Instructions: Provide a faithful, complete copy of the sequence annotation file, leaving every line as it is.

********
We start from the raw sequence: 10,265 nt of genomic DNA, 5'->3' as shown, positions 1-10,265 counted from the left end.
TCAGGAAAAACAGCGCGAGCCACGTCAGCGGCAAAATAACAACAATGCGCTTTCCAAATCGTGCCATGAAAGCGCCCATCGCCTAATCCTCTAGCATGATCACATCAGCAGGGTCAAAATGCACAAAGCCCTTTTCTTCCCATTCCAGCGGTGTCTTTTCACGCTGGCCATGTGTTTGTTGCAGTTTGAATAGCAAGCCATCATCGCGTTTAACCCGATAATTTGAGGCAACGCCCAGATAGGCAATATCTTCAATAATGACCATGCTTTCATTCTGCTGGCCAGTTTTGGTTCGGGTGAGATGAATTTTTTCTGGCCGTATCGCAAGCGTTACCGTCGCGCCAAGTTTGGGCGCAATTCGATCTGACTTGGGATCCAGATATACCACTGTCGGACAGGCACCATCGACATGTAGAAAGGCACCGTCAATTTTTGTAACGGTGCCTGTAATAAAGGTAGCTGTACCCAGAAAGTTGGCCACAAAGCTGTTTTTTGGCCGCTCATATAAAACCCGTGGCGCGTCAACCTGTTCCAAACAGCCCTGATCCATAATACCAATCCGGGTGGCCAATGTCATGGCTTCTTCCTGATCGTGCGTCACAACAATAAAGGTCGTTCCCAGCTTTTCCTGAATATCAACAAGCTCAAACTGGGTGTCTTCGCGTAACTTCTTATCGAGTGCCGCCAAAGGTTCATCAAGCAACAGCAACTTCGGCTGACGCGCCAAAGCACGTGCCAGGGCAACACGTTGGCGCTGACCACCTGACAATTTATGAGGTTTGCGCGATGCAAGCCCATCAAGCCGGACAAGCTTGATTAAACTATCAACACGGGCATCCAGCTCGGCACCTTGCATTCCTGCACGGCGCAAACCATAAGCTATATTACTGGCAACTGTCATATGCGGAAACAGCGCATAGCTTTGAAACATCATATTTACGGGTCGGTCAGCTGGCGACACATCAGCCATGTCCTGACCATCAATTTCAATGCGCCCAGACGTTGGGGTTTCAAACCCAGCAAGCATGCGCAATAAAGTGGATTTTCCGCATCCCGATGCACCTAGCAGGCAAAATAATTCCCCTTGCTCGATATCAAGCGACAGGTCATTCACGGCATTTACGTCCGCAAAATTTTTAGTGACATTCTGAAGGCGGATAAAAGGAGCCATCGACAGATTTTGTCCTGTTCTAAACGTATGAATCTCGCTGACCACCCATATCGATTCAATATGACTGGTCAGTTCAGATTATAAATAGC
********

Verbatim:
We start from the raw sequence: 10,265 nt of genomic DNA, 5'->3' as shown, positions 1-10,265 counted from the left end.
TCAGGAAAAACAGCGCGAGCCACGTCAGCGGCAAAATAACAACAATGCGCTTTCCAAATCGTGCCATGAAAGCGCCCATCGCCTAATCCTCTAGCATGATCACATCAGCAGGGTCAAAATGCACAAAGCCCTTTTCTTCCCATTCCAGCGGTGTCTTTTCACGCTGGCCATGTGTTTGTTGCAGTTTGAATAGCAAGCCATCATCGCGTTTAACCCGATAATTTGAGGCAACGCCCAGATAGGCAATATCTTCAATAATGACCATGCTTTCATTCTGCTGGCCAGTTTTGGTTCGGGTGAGATGAATTTTTTCTGGCCGTATCGCAAGCGTTACCGTCGCGCCAAGTTTGGGCGCAATTCGATCTGACTTGGGATCCAGATATACCACTGTCGGACAGGCACCATCGACATGTAGAAAGGCACCGTCAATTTTTGTAACGGTGCCTGTAATAAAGGTAGCTGTACCCAGAAAGTTGGCCACAAAGCTGTTTTTTGGCCGCTCATATAAAACCCGTGGCGCGTCAACCTGTTCCAAACAGCCCTGATCCATAATACCAATCCGGGTGGCCAATGTCATGGCTTCTTCCTGATCGTGCGTCACAACAATAAAGGTCGTTCCCAGCTTTTCCTGAATATCAACAAGCTCAAACTGGGTGTCTTCGCGTAACTTCTTATCGAGTGCCGCCAAAGGTTCATCAAGCAACAGCAACTTCGGCTGACGCGCCAAAGCACGTGCCAGGGCAACACGTTGGCGCTGACCACCTGACAATTTATGAGGTTTGCGCGATGCAAGCCCATCAAGCCGGACAAGCTTGATTAAACTATCAACACGGGCATCCAGCTCGGCACCTTGCATTCCTGCACGGCGCAAACCATAAGCTATATTACTGGCAACTGTCATATGCGGAAACAGCGCATAGCTTTGAAACATCATATTTACGGGTCGGTCAGCTGGCGACACATCAGCCATGTCCTGACCATCAATTTCAATGCGCCCAGACGTTGGGGTTTCAAACCCAGCAAGCATGCGCAATAAAGTGGATTTTCCGCATCCCGATGCACCTAGCAGGCAAAATAATTCCCCTTGCTCGATATCAAGCGACAGGTCATTCACGGCATTTACGTCCGCAAAATTTTTAGTGACATTCTGAAGGCGGATAAAAGGAGCCATCGACAGATTTTGTCCTGTTCTAAACGTATGAATCTCGCTGACCACCCATATCGATTCAATATGACTGGTCAGTTCAGATTATAAATAGC